Heather McLachlan | TrinityTalent 2019

Heather is celebrated by Trinity for Leadership in Arts Award.

Heather was nominated by her parent for her leadership skills shown during her Gold Arts Award. They said 'Heather is a long-standing member of youth folk group ‘Cream Tees’, where she plays concertina, accordion and Flutina. She was the first (and only) person to achieve her Gold Arts Award and has inspired others to work on their Award submissions.'
'Although a musician, Heather is also a keen dancer and performer.  She has been in the Cream Tees Longsword dance display team for a number of years but during 2018/19 she became a Longsword tutor, organising the school inter-house competition. She planned practice sessions, worked with teams to develop techniques and a routine and organised the heats and final. She works with younger pupils and works to help them feel included as well as encourages them to have a voice. For her Gold Art Award she planned and choreographed a new dance piece, fusing jazz moves and music to traditional Longsword dancing. She taught the dance to a team over a number of weeks and arranged a public performance,  the feedback was excellent.'

In what ways would you say your Arts Award has influenced your artistic achievement, creativity, leadership or progress? 

The arts award provided me with the opportunity to develop my leadership skills and put ideas that I had only thought about into reality. I had the chance to lead and organise my own team in a setting independent of my school. I developed as a person guided by professionals and established leaders in dance. Thanks to the project, I was able to explore areas and topics that are not covered in the school curriculum using my own interests to explore a field of work that I had not looked at before. 

How has participating in an Arts Award impacted your artistic skills or career development?

The Arts Award Gold scheme has had a huge impact on my artistic skills and even helped me take my first steps in becoming an engineer. The confidence I have gained through the award has not only made me happier as a person but also, I am no longer afraid to present my ideas and show my passions to my friends as well as my classmates. I love dancing and the freedom of expression that comes with it. It is an essential outlet for me. My folk involvement is also a key part of my life and the project allowed me to develop my skills on the flutina and concertina as well as my longsword dancing. Learning through an alternate medium has stood me in good stead for my studies at university and meant I am more capable and able to adapt to all the differences between school and university. The leadership and communication skills I have gained through participating in this award will stay with me and benefit me for the rest of my life.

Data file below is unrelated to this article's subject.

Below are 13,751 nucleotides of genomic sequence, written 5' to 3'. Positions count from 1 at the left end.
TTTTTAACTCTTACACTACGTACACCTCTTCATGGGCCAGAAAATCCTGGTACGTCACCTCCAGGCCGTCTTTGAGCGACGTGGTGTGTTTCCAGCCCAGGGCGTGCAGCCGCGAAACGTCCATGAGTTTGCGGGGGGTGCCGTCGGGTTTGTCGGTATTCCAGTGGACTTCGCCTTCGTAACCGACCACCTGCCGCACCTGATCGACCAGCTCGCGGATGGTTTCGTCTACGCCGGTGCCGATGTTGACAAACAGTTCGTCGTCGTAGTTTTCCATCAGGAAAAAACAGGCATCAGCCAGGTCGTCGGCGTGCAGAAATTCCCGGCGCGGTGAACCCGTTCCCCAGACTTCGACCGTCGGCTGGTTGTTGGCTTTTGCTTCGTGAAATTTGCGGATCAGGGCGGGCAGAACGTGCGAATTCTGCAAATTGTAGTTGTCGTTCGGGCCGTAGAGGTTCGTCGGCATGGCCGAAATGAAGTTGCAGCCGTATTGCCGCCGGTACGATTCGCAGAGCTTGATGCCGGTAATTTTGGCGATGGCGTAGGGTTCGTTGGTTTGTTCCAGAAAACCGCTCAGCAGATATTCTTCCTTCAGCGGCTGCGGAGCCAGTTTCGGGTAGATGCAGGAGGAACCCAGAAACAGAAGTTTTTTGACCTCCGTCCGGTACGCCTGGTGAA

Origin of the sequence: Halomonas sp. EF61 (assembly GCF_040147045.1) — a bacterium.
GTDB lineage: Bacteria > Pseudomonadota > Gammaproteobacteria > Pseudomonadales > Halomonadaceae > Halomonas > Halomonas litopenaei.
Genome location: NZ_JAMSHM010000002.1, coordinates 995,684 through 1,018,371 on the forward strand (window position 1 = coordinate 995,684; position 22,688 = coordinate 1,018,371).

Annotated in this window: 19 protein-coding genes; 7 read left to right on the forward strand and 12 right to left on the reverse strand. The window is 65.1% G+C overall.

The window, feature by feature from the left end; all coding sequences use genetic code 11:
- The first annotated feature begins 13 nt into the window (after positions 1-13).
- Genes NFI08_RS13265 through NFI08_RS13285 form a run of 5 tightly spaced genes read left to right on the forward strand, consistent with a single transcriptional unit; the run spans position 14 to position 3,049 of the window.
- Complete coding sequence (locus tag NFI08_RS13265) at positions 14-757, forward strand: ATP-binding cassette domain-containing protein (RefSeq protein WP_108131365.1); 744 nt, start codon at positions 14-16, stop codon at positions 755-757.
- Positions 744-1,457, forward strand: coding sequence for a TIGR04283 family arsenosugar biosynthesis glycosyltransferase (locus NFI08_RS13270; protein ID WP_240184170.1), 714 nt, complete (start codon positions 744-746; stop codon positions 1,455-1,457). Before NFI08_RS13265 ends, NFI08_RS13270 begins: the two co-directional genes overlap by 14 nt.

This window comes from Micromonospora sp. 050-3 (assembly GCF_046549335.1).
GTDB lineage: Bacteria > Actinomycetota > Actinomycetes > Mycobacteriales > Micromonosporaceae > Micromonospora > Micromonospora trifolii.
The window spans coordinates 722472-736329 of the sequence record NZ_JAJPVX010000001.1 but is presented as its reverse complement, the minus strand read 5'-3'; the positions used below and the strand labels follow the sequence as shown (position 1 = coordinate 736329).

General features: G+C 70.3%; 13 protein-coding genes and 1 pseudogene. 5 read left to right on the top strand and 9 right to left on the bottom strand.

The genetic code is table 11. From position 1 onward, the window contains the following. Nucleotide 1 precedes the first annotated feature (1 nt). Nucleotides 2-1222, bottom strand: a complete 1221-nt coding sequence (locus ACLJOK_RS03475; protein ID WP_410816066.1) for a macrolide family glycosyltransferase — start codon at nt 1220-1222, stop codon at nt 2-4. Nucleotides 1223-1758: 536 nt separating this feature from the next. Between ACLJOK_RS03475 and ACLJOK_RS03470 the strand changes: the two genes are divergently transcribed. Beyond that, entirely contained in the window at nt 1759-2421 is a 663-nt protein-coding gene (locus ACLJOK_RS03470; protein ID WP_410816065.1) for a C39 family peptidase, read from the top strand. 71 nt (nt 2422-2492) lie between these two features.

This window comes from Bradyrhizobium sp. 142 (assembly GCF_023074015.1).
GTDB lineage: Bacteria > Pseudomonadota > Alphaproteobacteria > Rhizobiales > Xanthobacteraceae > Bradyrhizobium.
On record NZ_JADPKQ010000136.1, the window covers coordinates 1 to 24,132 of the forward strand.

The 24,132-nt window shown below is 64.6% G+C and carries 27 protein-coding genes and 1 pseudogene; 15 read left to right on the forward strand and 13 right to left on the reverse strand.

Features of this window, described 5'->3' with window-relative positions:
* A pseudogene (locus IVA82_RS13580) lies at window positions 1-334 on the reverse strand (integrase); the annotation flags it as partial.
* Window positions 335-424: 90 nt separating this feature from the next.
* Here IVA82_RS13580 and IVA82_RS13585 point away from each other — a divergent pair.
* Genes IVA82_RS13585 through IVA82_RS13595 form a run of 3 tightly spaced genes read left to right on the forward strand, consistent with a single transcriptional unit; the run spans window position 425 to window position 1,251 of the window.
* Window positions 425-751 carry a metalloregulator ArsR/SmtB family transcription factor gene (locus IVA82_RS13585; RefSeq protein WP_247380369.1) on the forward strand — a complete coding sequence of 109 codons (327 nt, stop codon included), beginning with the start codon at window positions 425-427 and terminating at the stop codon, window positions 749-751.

What's next for you?

It has always been my desire to help people. This year I started a degree in biomedical engineering so I can develop life changing technology for the people that need it the most. I received so much when I was younger from the community around me but most of all from dance. Dance has been part of my life for as long as I can remember. It has provided me with a way to express my emotions outside the stresses of my day to day life. I also had a lot of confidence issues growing up which dance has helped me overcome and develop into the person I am today. Dance is such a vital part of my life and I’m sure it will continue to be for many years to come. The same stands with my music that I hope to continue my skills on the concertina and the flutina as well.

What are your career aims? 

I wish to become a biomedical engineer and develop assistive technology to help people with different disabilities. I wish to use my creativity skills to apply existing equipment and ideas to new situations. As well as developing existing assistive technologies like prosthetics and equipment for people with blindness/deafness. When I was younger, I had a lot of support from different charities and this has influenced me to give back and provide support the same way people did for me when I was younger. When it came to picking out my career path I knew I wanted to work in technology but I also wanted a job where my work would have a positive effect on people which lead to assistive technology so that I can help people who may struggle with everyday tasks.

Have you got any advice for other young people working towards an Arts Award?

One main piece of advice is don’t give up and if something doesn’t work that’s ok just find a different way. In the duration of my art award I had to restart my project twice and change my plan multiples because of circumstances that were out of my control, so if things don’t run smoothly the first time that’s fine and it gives you something extra to write about which you should also try and start early and don’t just leave it till last minute as you will just make it harder for yourself.

My second piece of advice would be to enjoy yourself and take the time to do something that may not be a part of your schools’ curriculum. I have been dancing since I was very young but until I started the Art Award I never thought about doing more than completing the grades and learning moves and routines. The art award provided opportunities to plan a project that I always assumed to be out of reach. Though the award was hard work and frustrating when things did not go to plan it was still a project that I really enjoyed and am thankful for the opportunities that it gave me and the different avenues that I was able to explore. So, enjoy the journey and experience of completing whichever award, scheme or grade you are working on.

Read more about the talented young people selected to be featured as part of the TrinityTalent Class of 2019


Voice Magazine

Voice Magazine

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